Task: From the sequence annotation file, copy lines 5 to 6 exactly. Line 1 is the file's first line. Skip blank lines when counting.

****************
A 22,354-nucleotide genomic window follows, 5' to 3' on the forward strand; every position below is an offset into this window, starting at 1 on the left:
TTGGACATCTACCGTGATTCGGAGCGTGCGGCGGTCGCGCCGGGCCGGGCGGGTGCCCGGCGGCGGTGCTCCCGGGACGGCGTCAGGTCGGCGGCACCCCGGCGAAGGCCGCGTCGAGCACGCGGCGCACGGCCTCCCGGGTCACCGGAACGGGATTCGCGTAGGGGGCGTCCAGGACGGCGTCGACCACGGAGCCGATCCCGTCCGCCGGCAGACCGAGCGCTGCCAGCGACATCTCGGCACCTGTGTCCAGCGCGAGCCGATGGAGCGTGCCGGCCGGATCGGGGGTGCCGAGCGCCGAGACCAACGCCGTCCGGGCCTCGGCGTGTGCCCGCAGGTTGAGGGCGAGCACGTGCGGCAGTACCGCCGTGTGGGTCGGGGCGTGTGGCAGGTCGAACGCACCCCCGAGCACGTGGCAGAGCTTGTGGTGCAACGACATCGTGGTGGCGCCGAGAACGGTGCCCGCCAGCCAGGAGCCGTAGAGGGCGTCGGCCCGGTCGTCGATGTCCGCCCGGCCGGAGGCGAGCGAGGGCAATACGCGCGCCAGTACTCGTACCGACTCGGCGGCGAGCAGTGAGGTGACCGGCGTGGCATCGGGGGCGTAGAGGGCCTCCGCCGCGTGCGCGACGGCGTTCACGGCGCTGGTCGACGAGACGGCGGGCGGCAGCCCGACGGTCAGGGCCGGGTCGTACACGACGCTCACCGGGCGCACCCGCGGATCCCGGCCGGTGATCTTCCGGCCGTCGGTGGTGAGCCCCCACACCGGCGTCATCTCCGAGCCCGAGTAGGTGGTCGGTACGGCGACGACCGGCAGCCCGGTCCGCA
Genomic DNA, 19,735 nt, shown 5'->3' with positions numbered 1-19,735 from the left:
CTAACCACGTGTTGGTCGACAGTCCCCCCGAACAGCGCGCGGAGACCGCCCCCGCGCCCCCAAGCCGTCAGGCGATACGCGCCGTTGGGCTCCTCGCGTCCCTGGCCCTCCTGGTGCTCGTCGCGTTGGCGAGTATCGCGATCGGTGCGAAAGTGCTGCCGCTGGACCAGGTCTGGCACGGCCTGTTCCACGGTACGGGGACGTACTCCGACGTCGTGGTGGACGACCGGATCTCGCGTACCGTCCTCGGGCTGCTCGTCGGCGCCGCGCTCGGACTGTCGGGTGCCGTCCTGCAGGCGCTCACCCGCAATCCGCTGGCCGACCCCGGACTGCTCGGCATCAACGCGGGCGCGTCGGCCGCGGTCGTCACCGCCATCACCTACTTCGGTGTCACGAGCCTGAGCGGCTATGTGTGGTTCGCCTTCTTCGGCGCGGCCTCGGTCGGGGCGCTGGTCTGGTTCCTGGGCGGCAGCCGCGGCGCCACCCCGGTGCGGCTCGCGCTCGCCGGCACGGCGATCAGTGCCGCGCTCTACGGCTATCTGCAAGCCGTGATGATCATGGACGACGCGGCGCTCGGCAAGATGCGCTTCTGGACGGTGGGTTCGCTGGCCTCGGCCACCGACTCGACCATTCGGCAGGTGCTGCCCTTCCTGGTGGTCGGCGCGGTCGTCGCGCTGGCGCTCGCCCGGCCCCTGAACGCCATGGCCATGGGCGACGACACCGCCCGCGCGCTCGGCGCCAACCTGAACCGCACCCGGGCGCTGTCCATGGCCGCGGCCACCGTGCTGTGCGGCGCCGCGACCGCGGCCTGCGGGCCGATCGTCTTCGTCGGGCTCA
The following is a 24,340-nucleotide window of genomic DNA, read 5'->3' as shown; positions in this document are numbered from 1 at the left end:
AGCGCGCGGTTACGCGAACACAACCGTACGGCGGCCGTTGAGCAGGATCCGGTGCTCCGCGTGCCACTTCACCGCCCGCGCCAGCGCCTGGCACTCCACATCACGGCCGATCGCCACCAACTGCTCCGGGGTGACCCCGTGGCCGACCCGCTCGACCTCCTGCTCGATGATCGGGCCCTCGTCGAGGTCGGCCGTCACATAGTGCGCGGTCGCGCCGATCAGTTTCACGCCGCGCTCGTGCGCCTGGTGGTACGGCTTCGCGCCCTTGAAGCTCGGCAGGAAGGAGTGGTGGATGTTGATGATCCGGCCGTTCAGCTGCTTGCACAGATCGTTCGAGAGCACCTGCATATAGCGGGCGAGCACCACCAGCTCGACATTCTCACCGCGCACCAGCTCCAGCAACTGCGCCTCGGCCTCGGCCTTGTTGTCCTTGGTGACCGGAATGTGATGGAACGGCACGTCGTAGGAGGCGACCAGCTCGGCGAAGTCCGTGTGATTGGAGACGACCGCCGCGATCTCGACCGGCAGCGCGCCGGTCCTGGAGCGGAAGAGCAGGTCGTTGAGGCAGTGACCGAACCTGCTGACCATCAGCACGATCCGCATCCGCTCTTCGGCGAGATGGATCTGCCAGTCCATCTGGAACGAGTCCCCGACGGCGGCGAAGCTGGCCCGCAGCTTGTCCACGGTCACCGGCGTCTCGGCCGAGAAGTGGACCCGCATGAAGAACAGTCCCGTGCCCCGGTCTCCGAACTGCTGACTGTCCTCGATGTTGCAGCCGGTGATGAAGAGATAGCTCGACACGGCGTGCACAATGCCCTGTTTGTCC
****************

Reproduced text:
The following is a 24,340-nucleotide window of genomic DNA, read 5'->3' as shown; positions in this document are numbered from 1 at the left end:
AGCGCGCGGTTACGCGAACACAACCGTACGGCGGCCGTTGAGCAGGATCCGGTGCTCCGCGTGCCACTTCACCGCCCGCGCCAGCGCCTGGCACTCCACATCACGGCCGATCGCCACCAACTGCTCCGGGGTGACCCCGTGGCCGACCCGCTCGACCTCCTGCTCGATGATCGGGCCCTCGTCGAGGTCGGCCGTCACATAGTGCGCGGTCGCGCCGATCAGTTTCACGCCGCGCTCGTGCGCCTGGTGGTACGGCTTCGCGCCCTTGAAGCTCGGCAGGAAGGAGTGGTGGATGTTGATGATCCGGCCGTTCAGCTGCTTGCACAGATCGTTCGAGAGCACCTGCATATAGCGGGCGAGCACCACCAGCTCGACATTCTCACCGCGCACCAGCTCCAGCAACTGCGCCTCGGCCTCGGCCTTGTTGTCCTTGGTGACCGGAATGTGATGGAACGGCACGTCGTAGGAGGCGACCAGCTCGGCGAAGTCCGTGTGATTGGAGACGACCGCCGCGATCTCGACCGGCAGCGCGCCGGTCCTGGAGCGGAAGAGCAGGTCGTTGAGGCAGTGACCGAACCTGCTGACCATCAGCACGATCCGCATCCGCTCTTCGGCGAGATGGATCTGCCAGTCCATCTGGAACGAGTCCCCGACGGCGGCGAAGCTGGCCCGCAGCTTGTCCACGGTCACCGGCGTCTCGGCCGAGAAGTGGACCCGCATGAAGAACAGTCCCGTGCCCCGGTCTCCGAACTGCTGACTGTCCTCGATGTTGCAGCCGGTGATGAAGAGATAGCTCGACACGGCGTGCACAATGCCCTGTTTGTCC